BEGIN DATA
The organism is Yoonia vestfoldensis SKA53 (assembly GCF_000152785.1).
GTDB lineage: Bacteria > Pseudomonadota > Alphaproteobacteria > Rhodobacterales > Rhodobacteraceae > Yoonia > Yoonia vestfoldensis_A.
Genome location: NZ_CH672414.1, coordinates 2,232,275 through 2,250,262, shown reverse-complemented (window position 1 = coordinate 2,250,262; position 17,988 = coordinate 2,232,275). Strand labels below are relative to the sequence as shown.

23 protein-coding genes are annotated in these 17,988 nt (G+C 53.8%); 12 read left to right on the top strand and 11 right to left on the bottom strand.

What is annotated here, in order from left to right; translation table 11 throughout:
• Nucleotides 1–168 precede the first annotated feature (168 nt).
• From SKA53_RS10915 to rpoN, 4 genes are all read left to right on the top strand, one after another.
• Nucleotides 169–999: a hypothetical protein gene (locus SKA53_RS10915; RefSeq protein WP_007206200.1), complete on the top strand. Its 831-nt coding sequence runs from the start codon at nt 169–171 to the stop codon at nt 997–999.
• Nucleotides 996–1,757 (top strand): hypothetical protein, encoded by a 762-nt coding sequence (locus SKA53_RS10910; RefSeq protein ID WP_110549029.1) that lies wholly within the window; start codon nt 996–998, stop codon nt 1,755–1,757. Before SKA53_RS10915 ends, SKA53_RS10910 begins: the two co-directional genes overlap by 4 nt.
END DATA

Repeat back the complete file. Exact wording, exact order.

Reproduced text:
The organism is Yoonia vestfoldensis SKA53 (assembly GCF_000152785.1).
GTDB lineage: Bacteria > Pseudomonadota > Alphaproteobacteria > Rhodobacterales > Rhodobacteraceae > Yoonia > Yoonia vestfoldensis_A.
Genome location: NZ_CH672414.1, coordinates 2,232,275 through 2,250,262, shown reverse-complemented (window position 1 = coordinate 2,250,262; position 17,988 = coordinate 2,232,275). Strand labels below are relative to the sequence as shown.

23 protein-coding genes are annotated in these 17,988 nt (G+C 53.8%); 12 read left to right on the top strand and 11 right to left on the bottom strand.

What is annotated here, in order from left to right; translation table 11 throughout:
• Nucleotides 1–168 precede the first annotated feature (168 nt).
• From SKA53_RS10915 to rpoN, 4 genes are all read left to right on the top strand, one after another.
• Nucleotides 169–999: a hypothetical protein gene (locus SKA53_RS10915; RefSeq protein WP_007206200.1), complete on the top strand. Its 831-nt coding sequence runs from the start codon at nt 169–171 to the stop codon at nt 997–999.
• Nucleotides 996–1,757 (top strand): hypothetical protein, encoded by a 762-nt coding sequence (locus SKA53_RS10910; RefSeq protein ID WP_110549029.1) that lies wholly within the window; start codon nt 996–998, stop codon nt 1,755–1,757. Before SKA53_RS10915 ends, SKA53_RS10910 begins: the two co-directional genes overlap by 4 nt.